So, for the Piper factor and the reasonable running time, Honor may be 'worth' checking out for Punchfighting fans. But keep your expectations tamped.

Comeuppance Review by: Brett and Ty


Crash and Byrnes (2000)


Crash and Byrnes
(2000)- * *1\2

Directed by: Jon Hess

Starring: Wolf Larson, Greg Ellis, Joanna Pacula and Steven Williams 

A woman named Lissette (Pacula) is an evil terrorist, as you might expect a woman named Lissette to be. She and her goons plan to drop a virus over the city of Seattle, killing, potentially, millions of people. But she's going to have two very big obstacles in her way: Jack "Crash" Riley (Larson) and Roman Byrnes (Ellis). While the two guys are the Original Odd Couple, insofar as Crash is blonde and American and Byrnes is wacky and British, they team up to fight crime and to stop Lissette. As they're doing this, a man named Shannon (Williams) takes an interest in them. He recruits them into a secret organization called SPHINX, which deals with sensitive and off-the-books law enforcement matters. Will Lissette succeed? or will CRASH AND BYRNES spoil her dastardly plan?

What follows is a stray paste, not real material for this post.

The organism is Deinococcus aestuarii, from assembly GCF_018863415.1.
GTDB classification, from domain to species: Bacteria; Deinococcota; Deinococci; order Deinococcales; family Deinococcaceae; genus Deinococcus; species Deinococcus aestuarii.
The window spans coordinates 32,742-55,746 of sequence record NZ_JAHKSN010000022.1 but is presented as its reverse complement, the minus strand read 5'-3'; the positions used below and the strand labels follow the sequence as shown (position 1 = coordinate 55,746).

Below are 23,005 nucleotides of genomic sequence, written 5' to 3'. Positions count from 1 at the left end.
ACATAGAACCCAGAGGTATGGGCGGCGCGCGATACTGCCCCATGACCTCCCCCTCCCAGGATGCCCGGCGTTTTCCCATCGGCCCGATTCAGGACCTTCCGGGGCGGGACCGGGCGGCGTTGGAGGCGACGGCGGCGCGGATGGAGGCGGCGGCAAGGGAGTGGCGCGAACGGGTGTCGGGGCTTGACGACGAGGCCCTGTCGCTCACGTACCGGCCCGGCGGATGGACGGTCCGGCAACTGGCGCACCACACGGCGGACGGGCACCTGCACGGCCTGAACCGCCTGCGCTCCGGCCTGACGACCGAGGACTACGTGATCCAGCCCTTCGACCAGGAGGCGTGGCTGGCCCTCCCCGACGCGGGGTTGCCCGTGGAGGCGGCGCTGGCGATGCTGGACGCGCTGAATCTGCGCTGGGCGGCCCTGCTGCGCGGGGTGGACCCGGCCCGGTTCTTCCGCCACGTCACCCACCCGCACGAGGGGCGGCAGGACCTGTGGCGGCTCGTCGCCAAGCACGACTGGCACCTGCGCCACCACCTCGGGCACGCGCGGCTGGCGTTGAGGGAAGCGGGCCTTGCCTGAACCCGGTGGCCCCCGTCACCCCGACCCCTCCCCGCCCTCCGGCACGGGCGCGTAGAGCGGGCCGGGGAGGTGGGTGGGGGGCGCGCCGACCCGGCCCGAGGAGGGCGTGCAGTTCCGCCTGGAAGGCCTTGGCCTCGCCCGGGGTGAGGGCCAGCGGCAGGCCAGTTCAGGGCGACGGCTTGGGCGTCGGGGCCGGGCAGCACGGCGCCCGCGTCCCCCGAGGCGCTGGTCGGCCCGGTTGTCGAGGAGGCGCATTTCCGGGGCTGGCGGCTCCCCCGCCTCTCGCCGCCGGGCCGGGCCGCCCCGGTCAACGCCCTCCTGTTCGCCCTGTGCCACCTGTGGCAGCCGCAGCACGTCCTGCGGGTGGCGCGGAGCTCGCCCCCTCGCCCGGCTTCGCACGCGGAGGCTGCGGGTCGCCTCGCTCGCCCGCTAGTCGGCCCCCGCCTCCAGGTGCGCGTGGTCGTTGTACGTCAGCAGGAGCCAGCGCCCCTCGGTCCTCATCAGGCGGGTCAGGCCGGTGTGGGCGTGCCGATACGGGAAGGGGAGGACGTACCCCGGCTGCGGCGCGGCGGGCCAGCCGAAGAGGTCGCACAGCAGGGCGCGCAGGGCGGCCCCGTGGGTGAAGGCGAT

Crash and Byrnes may have that junky, low budget, "ready for syndication" look and feel to it, but you can't really hate it. Every time they use very inappropriately-matched stock footage, fast motion, or silly-looking shaky cam during the action scenes, you kind of just have to throw up your hands and admit to yourself, "hey, I'm watching Crash and Byrnes. It's okay. Maybe I shouldn't be so critical all the time." It's a bit like in our review for Radical Jack (2000), where we pointed out that at a certain point a revelation comes that "I'm watching Radical Jack." Same thing here.